CCU032: The effect of COVID-19 on heart failure subtypes

Project lead:
Kazem Rahimi and Mohammad Mamouei, University of Oxford

Heart Failure (HF) is a complex set of conditions that results in the heart performing less well than it did – it is no longer pumping blood as well as it would in perfect health. HF affects around 1 million patients in the UK, and accounts for 2% of NHS direct costs. HF also disproportionally affects socioeconomically deprived groups, and is associated with a high rate of hospitalisation and mortality.

Emerging evidence suggests that many of the risk factors of HF are similar to those of poor outcomes in COVID-19 patients.  Also, reductions in hospital activity in dealing with cardiovascular diseases during the pandemic are likely to worsen HF patient outcomes. It is therefore important to take a closer look at HF patients and study the effects of COVID-19 and vaccines in different HF subtypes using large-scale, representative data.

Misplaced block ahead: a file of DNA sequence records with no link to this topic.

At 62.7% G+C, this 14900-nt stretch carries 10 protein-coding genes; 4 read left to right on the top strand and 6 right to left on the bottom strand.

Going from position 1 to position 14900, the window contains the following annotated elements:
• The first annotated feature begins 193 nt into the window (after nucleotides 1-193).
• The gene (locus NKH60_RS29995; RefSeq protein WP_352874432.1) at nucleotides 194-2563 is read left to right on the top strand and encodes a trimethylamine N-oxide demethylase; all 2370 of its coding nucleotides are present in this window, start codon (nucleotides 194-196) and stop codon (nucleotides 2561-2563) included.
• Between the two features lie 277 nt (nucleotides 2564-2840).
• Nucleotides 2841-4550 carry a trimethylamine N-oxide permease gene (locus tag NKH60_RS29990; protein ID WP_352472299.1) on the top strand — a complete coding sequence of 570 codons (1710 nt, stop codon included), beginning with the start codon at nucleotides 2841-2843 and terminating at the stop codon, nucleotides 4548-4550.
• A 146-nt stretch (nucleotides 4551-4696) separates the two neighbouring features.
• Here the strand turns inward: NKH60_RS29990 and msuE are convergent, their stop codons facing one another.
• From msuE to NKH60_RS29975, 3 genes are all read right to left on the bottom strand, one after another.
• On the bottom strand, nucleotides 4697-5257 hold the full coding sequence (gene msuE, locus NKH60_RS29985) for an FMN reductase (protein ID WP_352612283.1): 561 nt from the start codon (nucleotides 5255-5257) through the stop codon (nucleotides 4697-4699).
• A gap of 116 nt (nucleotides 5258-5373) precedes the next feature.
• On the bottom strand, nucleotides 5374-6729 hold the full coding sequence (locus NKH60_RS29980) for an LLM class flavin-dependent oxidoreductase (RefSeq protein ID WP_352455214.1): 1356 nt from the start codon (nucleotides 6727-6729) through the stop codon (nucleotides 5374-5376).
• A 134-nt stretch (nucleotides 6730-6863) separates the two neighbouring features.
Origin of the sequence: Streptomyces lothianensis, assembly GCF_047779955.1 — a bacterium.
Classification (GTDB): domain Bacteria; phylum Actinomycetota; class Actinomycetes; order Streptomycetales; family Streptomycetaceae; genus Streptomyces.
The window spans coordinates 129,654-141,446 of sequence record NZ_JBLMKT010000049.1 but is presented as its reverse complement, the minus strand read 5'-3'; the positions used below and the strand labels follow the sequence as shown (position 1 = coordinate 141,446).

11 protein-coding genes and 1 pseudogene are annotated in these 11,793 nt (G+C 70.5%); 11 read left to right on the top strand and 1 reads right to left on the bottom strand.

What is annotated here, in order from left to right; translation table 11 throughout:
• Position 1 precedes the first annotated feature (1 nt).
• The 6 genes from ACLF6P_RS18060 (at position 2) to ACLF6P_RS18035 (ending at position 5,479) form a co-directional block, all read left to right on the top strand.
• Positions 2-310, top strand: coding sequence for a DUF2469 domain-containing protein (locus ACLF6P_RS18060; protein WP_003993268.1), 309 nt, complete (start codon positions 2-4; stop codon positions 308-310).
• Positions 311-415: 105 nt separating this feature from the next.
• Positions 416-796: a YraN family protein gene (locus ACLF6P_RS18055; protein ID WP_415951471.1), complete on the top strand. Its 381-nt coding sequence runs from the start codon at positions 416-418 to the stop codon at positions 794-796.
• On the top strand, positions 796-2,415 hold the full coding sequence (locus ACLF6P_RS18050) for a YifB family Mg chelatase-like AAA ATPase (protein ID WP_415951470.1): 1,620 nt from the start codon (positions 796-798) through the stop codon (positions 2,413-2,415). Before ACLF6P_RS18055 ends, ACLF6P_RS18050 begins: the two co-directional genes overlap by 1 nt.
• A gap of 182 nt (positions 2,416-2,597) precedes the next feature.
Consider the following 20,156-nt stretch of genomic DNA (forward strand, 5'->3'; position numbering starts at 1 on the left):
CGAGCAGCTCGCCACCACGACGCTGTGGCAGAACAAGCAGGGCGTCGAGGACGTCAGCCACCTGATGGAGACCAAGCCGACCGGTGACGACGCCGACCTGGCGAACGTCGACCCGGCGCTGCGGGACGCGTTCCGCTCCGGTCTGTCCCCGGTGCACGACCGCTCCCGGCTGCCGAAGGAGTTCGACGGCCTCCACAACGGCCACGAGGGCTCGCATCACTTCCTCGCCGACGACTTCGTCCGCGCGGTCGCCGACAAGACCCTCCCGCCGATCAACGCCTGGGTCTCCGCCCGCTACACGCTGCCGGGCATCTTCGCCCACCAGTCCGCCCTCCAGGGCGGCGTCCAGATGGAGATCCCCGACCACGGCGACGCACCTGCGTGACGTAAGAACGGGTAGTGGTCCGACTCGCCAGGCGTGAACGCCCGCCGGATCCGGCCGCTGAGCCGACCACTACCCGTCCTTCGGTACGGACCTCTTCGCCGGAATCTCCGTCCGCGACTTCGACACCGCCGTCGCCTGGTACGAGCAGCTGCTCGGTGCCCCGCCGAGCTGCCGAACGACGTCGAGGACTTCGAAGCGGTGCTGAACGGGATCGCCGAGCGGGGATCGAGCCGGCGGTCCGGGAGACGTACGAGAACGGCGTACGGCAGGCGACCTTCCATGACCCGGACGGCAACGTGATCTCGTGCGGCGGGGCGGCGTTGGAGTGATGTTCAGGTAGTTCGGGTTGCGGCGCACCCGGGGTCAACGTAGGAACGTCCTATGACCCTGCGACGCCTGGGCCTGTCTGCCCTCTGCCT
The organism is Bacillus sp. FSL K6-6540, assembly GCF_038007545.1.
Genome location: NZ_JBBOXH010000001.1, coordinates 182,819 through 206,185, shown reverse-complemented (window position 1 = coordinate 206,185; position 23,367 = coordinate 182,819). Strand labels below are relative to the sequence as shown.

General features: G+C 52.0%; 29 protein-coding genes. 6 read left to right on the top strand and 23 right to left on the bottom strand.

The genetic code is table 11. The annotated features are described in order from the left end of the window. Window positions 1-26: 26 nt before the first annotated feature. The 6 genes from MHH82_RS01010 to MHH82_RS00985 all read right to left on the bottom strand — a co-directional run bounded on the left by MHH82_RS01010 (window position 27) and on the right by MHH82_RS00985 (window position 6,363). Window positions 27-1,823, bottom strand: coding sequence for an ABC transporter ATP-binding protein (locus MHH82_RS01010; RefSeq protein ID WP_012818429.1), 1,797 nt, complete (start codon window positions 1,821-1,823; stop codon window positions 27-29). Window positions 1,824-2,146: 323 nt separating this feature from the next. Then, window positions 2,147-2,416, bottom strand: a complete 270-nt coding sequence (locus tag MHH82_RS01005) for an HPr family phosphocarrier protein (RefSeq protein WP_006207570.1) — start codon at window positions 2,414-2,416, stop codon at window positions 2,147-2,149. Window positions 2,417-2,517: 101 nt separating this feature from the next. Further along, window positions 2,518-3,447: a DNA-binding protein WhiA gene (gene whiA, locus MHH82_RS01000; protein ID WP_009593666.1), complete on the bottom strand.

The CVD-COVID-UK programme links various large health data sources from across the UK. Looking at this combined data will provide reliable evidence about the risk of COVID-19 complications and the efficacy of vaccines in groups of people with different subtypes of HF.

Given the high number of people living with HF (around 1 million) and its huge impact on quality of life, the proposed analysis will provide directly useful evidence to inform clinical decision making and vaccination efforts for HF patients.